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World Bank’s funding of ‘hog hotel’ factory farms under fire over climate effect
Climate Environment World News

World Bank’s funding of ‘hog hotel’ factory farms under fire over climate effect

The private sector arm of the World Bank is facing claims that it contributes to global heating and the undermining of animal welfare by providing financial support for factory farming, including the building of pig farming tower blocks in China.

A coalition of environmental and animal welfare groups is calling on the World Bank to phase out financial support for large-scale “industrial” livestock operations. More than $1.6bn was provided for industrial farming projects between 2017 and 2023, according to an analysis by campaigners.

The International Finance Corporation (IFC), part of the World Bank Group, is owned by 186 member countries including the UK, which has a 4.5% shareholding. Andrew Mitchell, the minister for development, is a governor of the IFC.

Kelly McNamara, a senior research and policy analyst at Friends of the Earth US, said there was a “mismatch” between the World Bank’s commitments on the climate crisis, sustainable development and animal welfare, and its financing of intensive farming. “Expanding industrial livestock production is a threat to climate, sustainable development and food security,” she said, adding that investing in such projects put smallholders out of business and increased meat consumption, fuelling global heating.

In June last year, the IFC approved a $47.3m (£37.4m) loan to the Chinese company Guangxi Yangxiang providing capital for four multistorey industrial pig-rearing complexes and a feed mill. “There are big advantages to a high-rise building,” a company manager told Reuters during early construction of the blocks at Yaji Mountain in southern China in 2018. “The land area is not that much, but you can raise a lot of pigs.” The farms, known as “hog hotels”, can be 13 floors high.

The Yangxiang group says it has combined “internet technologies such as artificial intelligence [and] cloud computing” with the traditional pig-rearing business. The company says on its website: “Yangxiang has created an industrial model with multifloor pig farming as the core and strives to build a high-end intelligent ‘meat factory’.”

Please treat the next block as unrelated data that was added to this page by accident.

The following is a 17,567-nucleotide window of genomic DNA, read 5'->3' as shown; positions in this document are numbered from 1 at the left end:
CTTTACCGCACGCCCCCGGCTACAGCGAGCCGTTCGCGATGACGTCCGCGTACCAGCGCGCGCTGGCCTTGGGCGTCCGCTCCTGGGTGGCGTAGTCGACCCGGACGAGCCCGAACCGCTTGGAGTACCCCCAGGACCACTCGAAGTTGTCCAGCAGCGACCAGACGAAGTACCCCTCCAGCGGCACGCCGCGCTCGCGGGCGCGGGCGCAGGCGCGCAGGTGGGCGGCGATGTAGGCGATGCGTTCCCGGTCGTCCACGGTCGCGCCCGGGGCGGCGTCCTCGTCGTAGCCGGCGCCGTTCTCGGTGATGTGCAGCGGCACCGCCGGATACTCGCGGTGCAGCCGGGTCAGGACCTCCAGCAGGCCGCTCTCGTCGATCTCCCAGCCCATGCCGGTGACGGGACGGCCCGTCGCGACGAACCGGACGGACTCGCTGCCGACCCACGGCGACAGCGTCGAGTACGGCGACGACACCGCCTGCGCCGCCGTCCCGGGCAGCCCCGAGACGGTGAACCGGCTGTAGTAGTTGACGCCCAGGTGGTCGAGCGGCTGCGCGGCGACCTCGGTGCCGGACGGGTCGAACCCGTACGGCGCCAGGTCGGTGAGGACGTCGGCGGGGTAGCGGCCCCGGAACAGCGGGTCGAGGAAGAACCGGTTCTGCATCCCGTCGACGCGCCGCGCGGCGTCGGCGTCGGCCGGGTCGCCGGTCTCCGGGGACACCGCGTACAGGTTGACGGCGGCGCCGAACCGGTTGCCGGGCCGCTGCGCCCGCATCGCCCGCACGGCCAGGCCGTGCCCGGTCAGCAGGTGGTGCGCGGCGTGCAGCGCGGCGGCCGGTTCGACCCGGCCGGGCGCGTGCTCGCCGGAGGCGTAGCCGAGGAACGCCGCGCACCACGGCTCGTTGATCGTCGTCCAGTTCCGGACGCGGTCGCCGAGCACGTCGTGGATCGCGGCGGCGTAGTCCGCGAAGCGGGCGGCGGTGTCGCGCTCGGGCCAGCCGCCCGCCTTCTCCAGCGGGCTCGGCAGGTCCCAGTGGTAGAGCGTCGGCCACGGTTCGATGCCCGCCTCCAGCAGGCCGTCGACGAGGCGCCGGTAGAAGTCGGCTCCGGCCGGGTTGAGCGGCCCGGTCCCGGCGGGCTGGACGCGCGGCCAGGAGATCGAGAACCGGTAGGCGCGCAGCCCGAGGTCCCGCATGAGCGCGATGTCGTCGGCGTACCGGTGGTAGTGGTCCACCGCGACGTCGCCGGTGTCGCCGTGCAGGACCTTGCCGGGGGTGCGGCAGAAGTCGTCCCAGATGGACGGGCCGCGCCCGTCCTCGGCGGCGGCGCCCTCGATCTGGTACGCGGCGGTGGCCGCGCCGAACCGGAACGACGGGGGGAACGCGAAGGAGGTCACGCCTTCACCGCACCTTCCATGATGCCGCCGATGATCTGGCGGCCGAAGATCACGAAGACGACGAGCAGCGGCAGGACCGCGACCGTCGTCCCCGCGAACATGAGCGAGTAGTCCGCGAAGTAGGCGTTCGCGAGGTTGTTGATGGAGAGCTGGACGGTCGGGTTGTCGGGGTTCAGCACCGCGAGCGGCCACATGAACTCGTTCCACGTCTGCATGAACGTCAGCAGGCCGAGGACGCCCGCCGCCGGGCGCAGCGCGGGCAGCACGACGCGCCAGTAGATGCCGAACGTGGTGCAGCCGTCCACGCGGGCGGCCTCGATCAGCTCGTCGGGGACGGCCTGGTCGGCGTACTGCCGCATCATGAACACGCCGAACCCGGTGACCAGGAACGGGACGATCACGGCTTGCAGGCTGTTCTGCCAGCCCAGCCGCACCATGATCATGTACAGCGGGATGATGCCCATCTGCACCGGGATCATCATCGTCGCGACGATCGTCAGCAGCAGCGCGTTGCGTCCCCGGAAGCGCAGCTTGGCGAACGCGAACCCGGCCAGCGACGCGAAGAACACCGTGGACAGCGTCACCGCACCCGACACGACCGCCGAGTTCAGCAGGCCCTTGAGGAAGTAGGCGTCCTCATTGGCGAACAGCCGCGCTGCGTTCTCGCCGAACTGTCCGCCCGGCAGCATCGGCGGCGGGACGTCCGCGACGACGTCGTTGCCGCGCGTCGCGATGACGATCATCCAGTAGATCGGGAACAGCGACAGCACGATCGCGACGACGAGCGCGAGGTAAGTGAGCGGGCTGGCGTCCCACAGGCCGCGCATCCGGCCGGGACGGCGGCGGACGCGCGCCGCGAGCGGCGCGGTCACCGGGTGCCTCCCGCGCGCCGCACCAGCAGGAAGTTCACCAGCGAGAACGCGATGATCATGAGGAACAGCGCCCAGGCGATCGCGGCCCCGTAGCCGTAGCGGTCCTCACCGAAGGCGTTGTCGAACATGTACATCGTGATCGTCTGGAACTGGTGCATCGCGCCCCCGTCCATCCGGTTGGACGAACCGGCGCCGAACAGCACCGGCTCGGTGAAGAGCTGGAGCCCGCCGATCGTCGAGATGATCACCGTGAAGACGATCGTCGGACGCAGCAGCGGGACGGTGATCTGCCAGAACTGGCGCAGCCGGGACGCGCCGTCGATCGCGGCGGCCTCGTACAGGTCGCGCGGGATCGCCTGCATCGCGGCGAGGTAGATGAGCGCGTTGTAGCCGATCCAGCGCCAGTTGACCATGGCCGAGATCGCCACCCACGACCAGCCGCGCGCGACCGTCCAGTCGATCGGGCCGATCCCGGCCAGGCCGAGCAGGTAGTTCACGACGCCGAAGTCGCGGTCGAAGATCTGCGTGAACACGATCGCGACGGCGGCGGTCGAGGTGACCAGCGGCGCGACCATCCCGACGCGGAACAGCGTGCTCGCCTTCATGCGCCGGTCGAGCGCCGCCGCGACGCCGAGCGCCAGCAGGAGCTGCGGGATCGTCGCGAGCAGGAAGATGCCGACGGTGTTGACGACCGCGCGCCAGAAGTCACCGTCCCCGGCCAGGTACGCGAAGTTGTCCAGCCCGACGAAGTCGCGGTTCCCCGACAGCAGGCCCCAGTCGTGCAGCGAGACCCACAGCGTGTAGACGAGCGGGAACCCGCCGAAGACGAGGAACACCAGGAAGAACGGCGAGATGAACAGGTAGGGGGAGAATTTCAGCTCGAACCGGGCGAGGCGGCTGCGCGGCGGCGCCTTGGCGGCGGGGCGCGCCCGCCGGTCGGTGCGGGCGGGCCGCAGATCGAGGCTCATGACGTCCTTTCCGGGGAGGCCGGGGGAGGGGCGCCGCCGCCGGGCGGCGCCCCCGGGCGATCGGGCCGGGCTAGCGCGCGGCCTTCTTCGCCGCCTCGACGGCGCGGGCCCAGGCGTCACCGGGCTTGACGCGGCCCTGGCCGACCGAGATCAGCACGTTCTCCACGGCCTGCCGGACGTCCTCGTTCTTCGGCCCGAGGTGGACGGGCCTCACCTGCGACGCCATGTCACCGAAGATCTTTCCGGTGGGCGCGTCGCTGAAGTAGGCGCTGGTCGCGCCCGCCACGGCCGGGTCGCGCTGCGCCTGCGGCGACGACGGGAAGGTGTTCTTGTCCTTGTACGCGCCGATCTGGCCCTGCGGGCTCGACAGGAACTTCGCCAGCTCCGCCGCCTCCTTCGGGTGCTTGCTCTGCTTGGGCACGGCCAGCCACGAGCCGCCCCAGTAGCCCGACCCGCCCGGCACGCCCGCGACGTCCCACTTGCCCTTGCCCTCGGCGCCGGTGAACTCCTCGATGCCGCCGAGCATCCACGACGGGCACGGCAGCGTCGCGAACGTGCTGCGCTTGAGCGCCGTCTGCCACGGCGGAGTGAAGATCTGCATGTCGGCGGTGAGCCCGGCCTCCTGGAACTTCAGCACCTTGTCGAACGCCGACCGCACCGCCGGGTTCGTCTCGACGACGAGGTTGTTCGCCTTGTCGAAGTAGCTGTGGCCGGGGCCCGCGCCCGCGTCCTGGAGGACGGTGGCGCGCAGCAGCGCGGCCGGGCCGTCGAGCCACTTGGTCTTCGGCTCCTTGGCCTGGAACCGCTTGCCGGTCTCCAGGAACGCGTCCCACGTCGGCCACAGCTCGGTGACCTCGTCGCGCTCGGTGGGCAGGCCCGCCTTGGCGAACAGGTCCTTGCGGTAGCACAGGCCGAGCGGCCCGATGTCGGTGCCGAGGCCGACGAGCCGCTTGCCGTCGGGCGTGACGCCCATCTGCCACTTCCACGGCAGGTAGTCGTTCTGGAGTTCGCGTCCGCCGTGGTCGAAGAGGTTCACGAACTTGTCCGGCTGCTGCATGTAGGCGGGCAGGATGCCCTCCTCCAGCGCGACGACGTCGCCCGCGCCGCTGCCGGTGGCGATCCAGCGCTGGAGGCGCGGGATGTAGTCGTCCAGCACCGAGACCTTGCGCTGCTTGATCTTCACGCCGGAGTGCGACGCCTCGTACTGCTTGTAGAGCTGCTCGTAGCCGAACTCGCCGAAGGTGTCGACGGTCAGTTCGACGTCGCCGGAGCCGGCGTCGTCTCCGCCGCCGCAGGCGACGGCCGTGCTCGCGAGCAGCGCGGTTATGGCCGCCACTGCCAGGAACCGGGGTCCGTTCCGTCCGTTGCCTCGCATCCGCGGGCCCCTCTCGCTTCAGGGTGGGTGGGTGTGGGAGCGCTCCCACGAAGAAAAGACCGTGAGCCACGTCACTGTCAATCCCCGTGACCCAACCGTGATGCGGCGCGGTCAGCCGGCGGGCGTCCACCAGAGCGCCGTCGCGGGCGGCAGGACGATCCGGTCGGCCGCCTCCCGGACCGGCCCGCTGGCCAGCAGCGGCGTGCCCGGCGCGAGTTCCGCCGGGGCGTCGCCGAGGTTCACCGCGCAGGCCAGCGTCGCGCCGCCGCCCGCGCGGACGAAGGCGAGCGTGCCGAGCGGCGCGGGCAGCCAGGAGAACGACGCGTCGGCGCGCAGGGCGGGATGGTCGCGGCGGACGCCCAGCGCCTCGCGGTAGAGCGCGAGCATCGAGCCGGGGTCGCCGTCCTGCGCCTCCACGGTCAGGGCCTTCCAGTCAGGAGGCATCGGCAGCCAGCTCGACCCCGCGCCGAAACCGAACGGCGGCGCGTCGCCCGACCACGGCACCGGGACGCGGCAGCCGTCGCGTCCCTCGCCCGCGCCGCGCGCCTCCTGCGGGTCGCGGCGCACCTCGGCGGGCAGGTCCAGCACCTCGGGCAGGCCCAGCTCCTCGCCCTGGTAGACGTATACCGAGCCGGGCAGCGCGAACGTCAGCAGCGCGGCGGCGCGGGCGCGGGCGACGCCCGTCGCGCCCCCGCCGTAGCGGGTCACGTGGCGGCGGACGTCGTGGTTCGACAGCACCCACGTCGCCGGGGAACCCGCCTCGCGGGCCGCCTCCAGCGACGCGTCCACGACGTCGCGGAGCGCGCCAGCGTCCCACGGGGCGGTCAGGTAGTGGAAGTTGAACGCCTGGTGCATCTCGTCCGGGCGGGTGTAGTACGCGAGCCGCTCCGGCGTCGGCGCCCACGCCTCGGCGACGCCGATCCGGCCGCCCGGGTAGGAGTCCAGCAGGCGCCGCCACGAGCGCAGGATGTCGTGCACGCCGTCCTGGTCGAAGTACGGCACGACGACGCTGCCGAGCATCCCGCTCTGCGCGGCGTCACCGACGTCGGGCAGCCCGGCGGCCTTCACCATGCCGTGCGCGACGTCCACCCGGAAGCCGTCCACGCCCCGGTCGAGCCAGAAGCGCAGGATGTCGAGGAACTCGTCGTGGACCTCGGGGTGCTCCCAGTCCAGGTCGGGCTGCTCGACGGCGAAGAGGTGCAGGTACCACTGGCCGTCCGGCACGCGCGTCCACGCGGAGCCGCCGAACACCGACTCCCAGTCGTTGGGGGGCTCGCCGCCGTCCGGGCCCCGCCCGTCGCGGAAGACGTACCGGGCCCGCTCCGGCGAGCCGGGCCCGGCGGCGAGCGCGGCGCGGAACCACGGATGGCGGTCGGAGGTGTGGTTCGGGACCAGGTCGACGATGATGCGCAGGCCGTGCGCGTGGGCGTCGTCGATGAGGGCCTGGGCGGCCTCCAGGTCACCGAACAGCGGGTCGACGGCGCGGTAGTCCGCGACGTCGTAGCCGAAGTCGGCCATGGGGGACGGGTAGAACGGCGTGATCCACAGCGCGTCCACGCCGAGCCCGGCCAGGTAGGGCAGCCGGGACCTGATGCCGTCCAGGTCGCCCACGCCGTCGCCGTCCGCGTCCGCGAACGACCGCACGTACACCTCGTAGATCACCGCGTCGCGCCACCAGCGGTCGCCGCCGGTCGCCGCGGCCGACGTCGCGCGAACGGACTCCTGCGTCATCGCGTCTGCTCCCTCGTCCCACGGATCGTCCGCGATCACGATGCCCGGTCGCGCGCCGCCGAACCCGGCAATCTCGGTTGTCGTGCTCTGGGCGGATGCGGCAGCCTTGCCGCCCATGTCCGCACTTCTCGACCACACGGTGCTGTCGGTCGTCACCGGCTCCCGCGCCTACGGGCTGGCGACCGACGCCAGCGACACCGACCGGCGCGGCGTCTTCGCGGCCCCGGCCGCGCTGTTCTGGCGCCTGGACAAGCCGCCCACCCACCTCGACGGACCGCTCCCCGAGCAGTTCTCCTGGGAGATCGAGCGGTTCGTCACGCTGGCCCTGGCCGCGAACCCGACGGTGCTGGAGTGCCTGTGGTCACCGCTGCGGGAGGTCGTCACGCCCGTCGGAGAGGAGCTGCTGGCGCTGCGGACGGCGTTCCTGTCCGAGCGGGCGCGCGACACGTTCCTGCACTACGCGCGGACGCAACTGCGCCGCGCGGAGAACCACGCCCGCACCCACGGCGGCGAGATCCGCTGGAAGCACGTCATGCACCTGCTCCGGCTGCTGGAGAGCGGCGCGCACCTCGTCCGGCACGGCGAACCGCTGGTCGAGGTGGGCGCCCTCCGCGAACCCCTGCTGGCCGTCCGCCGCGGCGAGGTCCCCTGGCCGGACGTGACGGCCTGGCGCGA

Peter Stevenson, chief policy adviser at Compassion in World Farming (CIWF), said: “I’m appalled by some of these developments, which have limited space and barren conditions. They are not just damaging for animal welfare, but also for food security and the environment.”

Stevenson said intensive agriculture undermined food security because animals converted cereal feed inefficiently into meat and milk. He said it would be better to produce more crops for direct human consumption and reduce the amount of cereals used for animal feed.

Other IFC-funded projects include intensive chicken production in India and Uganda, pig production in Ecuador and dairy production in Pakistan. In June 2022, the IFC granted a loan of up to $200m to agribusiness giant Louis Dreyfus Company to purchase soy and corn in Brazil. IFC said it would only source crops from farmers committed to zero deforestation, but campaigners said it should “stop funding the wasteful use of such crops as animal feed”.

Friends of the Earth US, CIWF and other groups will be signing a letter to Ajay Banga, the World Bank’s president, for the bank’s spring meeting later this month. It will say the organisation must acknowledge that industrial farming is a “major contributor to the twin crises of climate change and biodiversity loss” and phase out the funding.

World Bank officials say the environment and animal welfare are central to the IFC’s financing of farming projects, with policies and guidelines to ensure sustainable businesses. They say large-scale projects can be used to develop more efficient, environmentally friendly practices. Officials also say they strive to reduce greenhouse emissions in every project for which finance is provided. The Yangxiang group and Louis Dreyfus Company were contacted for comment.

Source: theguardian.com